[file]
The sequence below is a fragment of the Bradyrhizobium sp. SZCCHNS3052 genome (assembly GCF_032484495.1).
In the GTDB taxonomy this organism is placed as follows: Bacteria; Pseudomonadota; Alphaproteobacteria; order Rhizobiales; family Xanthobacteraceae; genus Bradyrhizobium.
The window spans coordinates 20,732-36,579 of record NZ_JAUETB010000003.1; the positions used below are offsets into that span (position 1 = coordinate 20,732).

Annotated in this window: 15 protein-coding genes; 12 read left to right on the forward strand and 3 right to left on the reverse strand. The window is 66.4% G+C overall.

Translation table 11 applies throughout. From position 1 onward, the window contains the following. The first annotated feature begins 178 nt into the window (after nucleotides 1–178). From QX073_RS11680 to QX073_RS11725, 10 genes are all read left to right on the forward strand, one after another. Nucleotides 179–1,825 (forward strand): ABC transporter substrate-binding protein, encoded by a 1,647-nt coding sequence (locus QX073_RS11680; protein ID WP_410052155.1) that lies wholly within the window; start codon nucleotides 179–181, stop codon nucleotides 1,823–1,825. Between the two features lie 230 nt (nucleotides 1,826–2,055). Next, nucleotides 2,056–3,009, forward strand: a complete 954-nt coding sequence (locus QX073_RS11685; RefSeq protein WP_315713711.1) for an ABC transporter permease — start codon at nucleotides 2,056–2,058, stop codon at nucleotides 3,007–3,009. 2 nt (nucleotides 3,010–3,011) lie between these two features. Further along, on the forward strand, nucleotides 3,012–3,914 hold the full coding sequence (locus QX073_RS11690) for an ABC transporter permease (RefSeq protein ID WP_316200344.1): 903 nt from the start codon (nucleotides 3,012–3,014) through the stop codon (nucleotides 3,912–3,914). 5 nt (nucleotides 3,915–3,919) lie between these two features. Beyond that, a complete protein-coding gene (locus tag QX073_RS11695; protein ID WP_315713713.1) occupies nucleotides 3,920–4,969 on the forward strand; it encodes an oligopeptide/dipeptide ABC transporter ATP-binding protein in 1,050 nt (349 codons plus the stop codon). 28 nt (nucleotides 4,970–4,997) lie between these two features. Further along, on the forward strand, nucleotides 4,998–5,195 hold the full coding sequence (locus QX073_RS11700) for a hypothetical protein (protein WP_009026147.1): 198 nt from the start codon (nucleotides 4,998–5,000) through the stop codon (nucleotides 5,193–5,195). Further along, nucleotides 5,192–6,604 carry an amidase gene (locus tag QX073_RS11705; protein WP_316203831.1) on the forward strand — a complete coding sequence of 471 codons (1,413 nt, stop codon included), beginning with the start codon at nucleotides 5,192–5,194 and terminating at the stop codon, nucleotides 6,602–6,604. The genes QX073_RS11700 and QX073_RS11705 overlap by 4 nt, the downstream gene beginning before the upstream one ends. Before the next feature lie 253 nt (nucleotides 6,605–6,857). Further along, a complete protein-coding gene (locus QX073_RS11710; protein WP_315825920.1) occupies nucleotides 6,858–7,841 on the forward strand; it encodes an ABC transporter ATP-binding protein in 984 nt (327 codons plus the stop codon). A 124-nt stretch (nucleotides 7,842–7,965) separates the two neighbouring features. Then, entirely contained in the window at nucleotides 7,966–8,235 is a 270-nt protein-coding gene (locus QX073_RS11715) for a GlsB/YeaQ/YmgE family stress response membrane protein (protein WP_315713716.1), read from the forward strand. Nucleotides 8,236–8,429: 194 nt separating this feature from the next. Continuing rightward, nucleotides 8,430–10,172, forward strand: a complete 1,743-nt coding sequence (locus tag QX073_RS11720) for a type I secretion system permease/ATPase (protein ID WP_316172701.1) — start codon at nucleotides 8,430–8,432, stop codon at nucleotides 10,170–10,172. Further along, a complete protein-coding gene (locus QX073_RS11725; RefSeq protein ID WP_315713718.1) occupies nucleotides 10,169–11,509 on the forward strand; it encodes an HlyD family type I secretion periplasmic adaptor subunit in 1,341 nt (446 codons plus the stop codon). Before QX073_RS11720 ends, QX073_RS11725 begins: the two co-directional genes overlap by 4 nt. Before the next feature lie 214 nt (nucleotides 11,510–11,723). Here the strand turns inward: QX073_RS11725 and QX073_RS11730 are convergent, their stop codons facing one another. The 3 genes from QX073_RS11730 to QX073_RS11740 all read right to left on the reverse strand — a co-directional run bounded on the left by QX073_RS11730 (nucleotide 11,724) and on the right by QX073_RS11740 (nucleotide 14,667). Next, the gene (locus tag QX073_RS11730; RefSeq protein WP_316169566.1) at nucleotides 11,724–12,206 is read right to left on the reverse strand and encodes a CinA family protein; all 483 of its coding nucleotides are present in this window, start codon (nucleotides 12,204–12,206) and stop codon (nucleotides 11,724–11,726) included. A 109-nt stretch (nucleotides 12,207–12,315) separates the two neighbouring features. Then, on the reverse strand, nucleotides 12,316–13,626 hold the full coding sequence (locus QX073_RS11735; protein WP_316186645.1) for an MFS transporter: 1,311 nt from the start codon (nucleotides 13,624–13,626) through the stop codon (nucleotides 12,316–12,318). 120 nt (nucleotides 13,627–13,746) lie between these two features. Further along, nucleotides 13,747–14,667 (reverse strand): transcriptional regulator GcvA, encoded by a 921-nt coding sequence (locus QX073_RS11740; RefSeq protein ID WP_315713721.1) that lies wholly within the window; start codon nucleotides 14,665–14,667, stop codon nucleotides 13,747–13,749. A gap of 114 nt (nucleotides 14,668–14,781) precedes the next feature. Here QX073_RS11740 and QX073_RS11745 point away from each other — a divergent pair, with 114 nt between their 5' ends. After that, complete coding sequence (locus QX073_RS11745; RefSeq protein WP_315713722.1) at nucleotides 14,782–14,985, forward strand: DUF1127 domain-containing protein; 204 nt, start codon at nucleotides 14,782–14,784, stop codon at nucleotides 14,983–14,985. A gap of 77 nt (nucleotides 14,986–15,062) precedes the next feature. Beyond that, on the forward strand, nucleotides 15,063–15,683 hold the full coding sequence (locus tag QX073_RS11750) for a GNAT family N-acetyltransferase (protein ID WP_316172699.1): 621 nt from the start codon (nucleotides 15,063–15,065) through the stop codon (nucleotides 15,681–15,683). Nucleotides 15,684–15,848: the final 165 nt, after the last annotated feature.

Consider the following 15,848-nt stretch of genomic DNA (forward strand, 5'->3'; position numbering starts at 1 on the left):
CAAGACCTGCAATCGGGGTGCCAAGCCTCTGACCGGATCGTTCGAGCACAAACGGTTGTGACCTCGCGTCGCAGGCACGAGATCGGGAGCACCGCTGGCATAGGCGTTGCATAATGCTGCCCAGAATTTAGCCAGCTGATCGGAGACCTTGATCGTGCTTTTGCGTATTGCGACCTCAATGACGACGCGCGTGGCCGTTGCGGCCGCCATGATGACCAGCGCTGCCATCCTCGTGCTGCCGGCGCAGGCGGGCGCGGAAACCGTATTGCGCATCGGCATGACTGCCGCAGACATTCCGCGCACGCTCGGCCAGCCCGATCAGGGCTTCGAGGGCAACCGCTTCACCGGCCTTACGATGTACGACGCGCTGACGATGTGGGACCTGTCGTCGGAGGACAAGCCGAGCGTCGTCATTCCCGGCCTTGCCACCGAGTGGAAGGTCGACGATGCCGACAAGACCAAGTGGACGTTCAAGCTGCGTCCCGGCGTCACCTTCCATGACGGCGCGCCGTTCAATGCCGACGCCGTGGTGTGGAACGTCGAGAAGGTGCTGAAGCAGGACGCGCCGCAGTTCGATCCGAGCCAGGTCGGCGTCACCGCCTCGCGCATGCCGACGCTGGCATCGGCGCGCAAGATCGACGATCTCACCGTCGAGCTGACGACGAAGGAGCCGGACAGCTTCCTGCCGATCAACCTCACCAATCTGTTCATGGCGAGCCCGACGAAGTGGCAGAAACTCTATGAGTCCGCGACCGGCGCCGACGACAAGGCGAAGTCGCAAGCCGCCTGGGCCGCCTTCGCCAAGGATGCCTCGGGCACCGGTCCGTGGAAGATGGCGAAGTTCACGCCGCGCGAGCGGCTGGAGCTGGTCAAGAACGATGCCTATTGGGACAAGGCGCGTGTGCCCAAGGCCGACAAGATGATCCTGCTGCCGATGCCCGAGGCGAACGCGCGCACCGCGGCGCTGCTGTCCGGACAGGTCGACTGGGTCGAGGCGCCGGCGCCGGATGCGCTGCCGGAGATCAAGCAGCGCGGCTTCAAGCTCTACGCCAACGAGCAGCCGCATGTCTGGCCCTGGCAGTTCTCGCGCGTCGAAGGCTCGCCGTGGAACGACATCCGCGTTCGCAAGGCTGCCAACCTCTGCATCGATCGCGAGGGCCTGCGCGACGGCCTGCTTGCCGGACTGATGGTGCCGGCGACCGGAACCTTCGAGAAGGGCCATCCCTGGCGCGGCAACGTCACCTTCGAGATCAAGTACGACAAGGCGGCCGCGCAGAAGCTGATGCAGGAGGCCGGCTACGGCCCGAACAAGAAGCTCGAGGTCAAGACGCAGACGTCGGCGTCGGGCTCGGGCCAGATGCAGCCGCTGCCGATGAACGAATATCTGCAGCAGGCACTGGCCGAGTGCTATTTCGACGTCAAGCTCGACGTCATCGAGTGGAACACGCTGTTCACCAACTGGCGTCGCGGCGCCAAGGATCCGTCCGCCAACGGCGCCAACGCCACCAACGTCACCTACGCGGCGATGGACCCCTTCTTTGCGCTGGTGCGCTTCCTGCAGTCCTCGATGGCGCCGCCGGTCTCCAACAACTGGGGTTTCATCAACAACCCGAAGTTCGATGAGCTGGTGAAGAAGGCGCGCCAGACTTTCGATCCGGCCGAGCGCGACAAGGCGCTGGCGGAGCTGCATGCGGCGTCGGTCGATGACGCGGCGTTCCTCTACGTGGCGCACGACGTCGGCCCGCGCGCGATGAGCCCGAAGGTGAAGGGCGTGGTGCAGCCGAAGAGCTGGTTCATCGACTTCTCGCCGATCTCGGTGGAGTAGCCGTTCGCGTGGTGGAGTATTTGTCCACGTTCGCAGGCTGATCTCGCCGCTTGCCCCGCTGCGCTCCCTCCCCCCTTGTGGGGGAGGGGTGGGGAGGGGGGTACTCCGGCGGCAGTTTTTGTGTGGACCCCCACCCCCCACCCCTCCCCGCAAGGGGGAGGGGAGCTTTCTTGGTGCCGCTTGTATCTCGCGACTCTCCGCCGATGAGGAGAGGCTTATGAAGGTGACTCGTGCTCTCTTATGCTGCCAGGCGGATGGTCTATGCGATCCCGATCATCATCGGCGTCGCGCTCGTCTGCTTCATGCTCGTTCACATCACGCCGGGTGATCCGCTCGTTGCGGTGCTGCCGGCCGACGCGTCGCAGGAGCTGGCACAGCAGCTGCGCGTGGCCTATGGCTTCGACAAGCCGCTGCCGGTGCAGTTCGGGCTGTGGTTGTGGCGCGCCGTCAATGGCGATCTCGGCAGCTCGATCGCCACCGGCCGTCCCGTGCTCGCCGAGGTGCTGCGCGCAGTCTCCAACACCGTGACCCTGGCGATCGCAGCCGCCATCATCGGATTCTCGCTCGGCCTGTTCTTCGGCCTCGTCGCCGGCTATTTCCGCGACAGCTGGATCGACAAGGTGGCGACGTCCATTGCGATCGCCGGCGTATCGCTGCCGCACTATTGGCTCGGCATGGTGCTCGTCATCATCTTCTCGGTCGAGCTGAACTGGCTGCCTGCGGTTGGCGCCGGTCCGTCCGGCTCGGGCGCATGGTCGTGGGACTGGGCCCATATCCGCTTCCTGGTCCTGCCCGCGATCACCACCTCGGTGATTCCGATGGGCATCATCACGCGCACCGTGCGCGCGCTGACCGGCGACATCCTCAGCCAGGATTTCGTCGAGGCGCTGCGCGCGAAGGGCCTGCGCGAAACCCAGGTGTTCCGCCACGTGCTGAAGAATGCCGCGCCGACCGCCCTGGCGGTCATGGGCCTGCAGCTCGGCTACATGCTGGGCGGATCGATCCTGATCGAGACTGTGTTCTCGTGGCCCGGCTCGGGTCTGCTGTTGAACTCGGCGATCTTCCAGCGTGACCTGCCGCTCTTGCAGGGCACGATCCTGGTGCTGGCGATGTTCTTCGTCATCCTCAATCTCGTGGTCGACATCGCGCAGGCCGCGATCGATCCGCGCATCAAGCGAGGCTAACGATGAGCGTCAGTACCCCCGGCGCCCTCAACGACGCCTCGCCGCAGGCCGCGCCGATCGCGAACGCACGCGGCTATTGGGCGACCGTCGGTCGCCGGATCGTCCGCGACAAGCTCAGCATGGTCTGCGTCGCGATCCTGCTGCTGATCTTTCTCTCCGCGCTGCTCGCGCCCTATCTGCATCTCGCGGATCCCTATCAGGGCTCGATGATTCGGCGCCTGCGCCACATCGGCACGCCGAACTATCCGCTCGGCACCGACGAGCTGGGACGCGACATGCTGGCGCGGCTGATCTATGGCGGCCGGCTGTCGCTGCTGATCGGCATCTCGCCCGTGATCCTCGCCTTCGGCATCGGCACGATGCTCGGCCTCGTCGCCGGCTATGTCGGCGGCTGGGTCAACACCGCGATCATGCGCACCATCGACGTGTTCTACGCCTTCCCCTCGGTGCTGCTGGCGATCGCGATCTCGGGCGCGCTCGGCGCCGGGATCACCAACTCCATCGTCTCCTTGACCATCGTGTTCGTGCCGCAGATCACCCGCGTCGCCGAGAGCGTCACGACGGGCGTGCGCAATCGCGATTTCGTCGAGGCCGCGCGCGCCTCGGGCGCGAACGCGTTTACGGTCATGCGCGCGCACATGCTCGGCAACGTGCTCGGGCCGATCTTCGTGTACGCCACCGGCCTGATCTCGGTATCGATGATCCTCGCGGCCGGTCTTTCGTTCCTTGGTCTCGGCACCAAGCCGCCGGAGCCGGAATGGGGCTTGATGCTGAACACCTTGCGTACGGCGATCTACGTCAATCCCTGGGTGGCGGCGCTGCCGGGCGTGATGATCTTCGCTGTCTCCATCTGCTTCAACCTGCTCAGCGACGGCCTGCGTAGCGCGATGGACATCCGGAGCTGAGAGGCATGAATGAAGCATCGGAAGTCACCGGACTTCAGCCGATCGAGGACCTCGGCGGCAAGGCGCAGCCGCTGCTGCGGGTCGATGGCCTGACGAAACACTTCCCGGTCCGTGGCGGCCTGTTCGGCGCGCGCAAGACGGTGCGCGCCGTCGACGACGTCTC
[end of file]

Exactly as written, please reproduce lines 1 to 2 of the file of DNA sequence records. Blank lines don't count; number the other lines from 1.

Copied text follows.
The sequence below is a fragment of the Bradyrhizobium sp. SZCCHNS3052 genome (assembly GCF_032484495.1).
In the GTDB taxonomy this organism is placed as follows: Bacteria; Pseudomonadota; Alphaproteobacteria; order Rhizobiales; family Xanthobacteraceae; genus Bradyrhizobium.